2014 was a transitional year for Gulf Keystone Petroleum (LSE: GKP). The company completed a management reshuffle and ramped up oil production by more than 300%.
But as we enter 2015, Gulf Keystone is facing one big headwind: the falling price of oil. Although, the oil producer is better positioned than many of its peers to weather the storm.
The key question is, how much does it cost Gulf Keystone to produce a single barrel of oil?
The general rule of thumb is that it costs $20 per barrel to move crude oil by truck, $10 by rail and $5 by pipeline. Of course, these figures vary depending on your location but they are a helpful rough guide.
Within Gulf Keystone’s most recent trading update, the company reported that a record number of 354 trucks were loaded on 29 December with nearly 58,000 gross barrels of Shaikan crude and sent to the Turkish coast for export sale.
What’s more, at the end of the first half of 2014, Gulf Keystone reported that:
“Initial payments for the export crude oil sales received with the realised price at the Shaikan facility estimated as US$51-56/bbl…”
During the first half of 2014 Brent crude was trading above $100/bbl, so Gulf Keystone is selling its crude at a signification discount to the market price. While it is true that heavy Kurdish crude sells at a discount to Brent, official figures show that during October, Kurdish crude was being sold at a modest discount of only $8 to the Brent benchmark. Gulf Keystone’s discount is even wider.
Still, with Brent trading at $45.70/bbl at time of writing, even a modest discount of $8/bbl implies that Gulf Keystone is currently selling its oil for just under $38/bbl. After taking out the transportation cost of $20/bbl, you’re left with an $18/bbl margin.
The good news is that Gulf Keystone is a low-cost producer. During the first half of 2014, cash operating costs per barrel excluding royalty, production and capacity payments due to the KRG were $8.9/bbl. Gross production costs per barrel for the Shaikan field during the period were approximately $5/bbl.
On the other hand, general and administrative expenses during the first half, along with interest costs, excluding one-off gains totalled $45m, or around $19.50/bbl based on the 2.3m barrels produced during the period.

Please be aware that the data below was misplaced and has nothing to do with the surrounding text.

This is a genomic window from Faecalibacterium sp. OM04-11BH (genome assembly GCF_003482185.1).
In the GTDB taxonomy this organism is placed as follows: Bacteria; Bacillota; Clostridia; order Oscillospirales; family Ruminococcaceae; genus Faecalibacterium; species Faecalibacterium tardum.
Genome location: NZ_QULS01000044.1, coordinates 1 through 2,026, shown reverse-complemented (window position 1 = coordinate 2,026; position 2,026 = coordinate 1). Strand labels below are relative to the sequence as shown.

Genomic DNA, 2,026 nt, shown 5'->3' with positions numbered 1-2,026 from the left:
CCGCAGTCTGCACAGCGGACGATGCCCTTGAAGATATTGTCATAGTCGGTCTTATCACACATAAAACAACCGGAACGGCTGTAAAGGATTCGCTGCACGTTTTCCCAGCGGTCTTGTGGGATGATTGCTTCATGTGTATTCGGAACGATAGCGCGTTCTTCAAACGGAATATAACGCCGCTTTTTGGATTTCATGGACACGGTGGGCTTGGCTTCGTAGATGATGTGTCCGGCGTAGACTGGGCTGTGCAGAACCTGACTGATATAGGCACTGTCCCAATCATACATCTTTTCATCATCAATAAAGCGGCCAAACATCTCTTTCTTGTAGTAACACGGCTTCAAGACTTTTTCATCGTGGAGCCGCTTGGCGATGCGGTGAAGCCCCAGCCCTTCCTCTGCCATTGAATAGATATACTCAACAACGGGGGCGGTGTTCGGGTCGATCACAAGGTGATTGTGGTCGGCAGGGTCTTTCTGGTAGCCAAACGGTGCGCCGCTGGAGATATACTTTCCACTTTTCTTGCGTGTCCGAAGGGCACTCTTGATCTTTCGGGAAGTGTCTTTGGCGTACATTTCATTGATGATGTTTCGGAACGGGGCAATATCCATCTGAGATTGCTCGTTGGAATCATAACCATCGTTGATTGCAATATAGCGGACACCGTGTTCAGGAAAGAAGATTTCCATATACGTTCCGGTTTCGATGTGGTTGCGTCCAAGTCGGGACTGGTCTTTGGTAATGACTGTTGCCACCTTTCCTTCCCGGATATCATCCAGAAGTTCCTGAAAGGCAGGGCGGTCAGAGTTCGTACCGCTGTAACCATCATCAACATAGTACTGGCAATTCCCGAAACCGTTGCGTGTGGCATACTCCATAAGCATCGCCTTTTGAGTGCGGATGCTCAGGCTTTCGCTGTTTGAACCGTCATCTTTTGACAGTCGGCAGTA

So based on the above figures from the first half of last year, Gulf Keystone is losing $10 to $6.50 per barrel of production with oil prices at current levels. This is excluding capital spending.
Only a guide
Nevertheless, while the above figures give a rough idea of Gulf Keystone’s financial position, they’re not entirely correct. Indeed, over the past six months the company has ramped up production to 40,000 gross barrels of oil per day, three times more than the average daily production of 13,000/boed reported for the first half of last year.
This production increase will have certainly pushed down production and admin costs on a per barrel basis. And it’s possible that Gulf Keystone could still be taking a per barrel profit, even after factoring in the current oil price and Kurdish heavy oil discount.
So overall, after an increase in production, coupled with already low production costs, Gulf Keystone is better placed than most to weather a low oil price.
Still a risky pick
Gulf Keystone is still a risky pick as the company has a long road ahead of it... and if you're not brave enough to take a position, there are safer opportunities out there.
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Rupert Hargreaves has no position in any shares mentioned. The Motley Fool UK has no position in any of the shares mentioned. We Fools don't all hold the same opinions, but we all believe that considering a diverse range of insights makes us better investors.